9

The EU directive is somewhat vague about that and the details are left to each individual participating state. In Germany, the relevant statute is the Aufenthaltsgesetz (“Residence act”). My reading of article 19 is that you do not need a degree in the exact same field (outside of regulated professions of course). But you do need some recognised higher ...


8

Here is how much a hypothetical above average (1.5x) software developer could save/invest after expenses and taxes in New York and Berlin. I think it is important to also include what your level of spending is, since this can greatly influence the amount you can invest for later. Be aware that this kind of calculation naturally comes with a lot of caveats ...


8

In the European Union, there are strict regulations considering health insurance: You have to be health insured (remember that in unemployment stage, most governments pay your basic health insurance). If you are employed in any country, you have to be insured in such country. If you are employed in more, you can choose any of them. However, the regulations ...


8

No, being a UK resident does not grant you the right to work in (or reside or even simply visit) Germany (see also Does a non-EU citizen residing in one EU country need to apply for a visa to move to another EU country for work?). The EU freedom of movement applies mostly to EU citizens and only indirectly to non-EU citizens. So your options to join your ...


8

I would be inclined to appeal, though I say that without enough awareness of the associated costs, so I can't actually recommend one way or the other whether you should appeal or reapply. The refusal strikes me as scandalous. Consider the guidance for evaluating your application under which the entry clearance operator was working (emphasis added): EUN2....


8

We reapplied for EEA Family permit and my wife got the visa this time in 20 days approximately. I followed the guidelines from above answers by @gnasher729 and @phoog. I reapplied for my wife using our previous documents and this time I submitted more documents to prove our communication. I took screenshots from my mobile phone from applications that we ...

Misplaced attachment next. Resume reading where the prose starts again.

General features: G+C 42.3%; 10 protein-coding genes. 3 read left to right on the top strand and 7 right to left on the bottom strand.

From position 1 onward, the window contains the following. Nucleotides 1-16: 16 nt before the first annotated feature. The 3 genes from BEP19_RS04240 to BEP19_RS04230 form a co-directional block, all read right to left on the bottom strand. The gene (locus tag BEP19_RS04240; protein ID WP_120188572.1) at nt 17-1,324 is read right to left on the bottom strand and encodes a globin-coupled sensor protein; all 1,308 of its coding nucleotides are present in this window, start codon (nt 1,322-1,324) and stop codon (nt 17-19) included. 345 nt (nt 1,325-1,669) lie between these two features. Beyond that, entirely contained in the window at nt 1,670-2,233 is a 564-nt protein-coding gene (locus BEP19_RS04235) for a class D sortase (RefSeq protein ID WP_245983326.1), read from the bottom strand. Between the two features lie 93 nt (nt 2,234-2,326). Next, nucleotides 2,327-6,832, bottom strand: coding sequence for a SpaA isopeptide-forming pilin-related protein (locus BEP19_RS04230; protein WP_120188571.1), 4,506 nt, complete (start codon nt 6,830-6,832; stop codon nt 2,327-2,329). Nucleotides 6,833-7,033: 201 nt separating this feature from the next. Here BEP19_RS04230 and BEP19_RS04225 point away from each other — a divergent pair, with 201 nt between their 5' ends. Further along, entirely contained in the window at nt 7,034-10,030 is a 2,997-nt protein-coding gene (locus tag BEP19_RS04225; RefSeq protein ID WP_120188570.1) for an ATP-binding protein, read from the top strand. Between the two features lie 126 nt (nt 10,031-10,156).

8

As the same gross salary can and will result in very different net payments to the employee, it does not make much sense to discuss salaries in 'net'. In any job description or offer, and in most discussions, salaries mentioned are therefore gross values. It depends of course of the circumstances - a job that somebody currently has results in a well defined ...


8

Yes, normally they can tell that the license is exchanged because there is a mention at the back, on the bottom part, (at the very least, for the new, credit-card format licenses) with a code indicating the country that originally issued the license. It looks a bit like this on my exchaned French license (my own picture, I deleted out some details, but I ...


7

It is the Regulation (EC) No 883/2004 that is relevant here. In principle the workland principle applies. These means that social security from the country where you work is relevant. When you are unemployed it is the social security of the homeland that applies. As @gael already mentioned there is an allowed period where you can live abroad to seek work: ...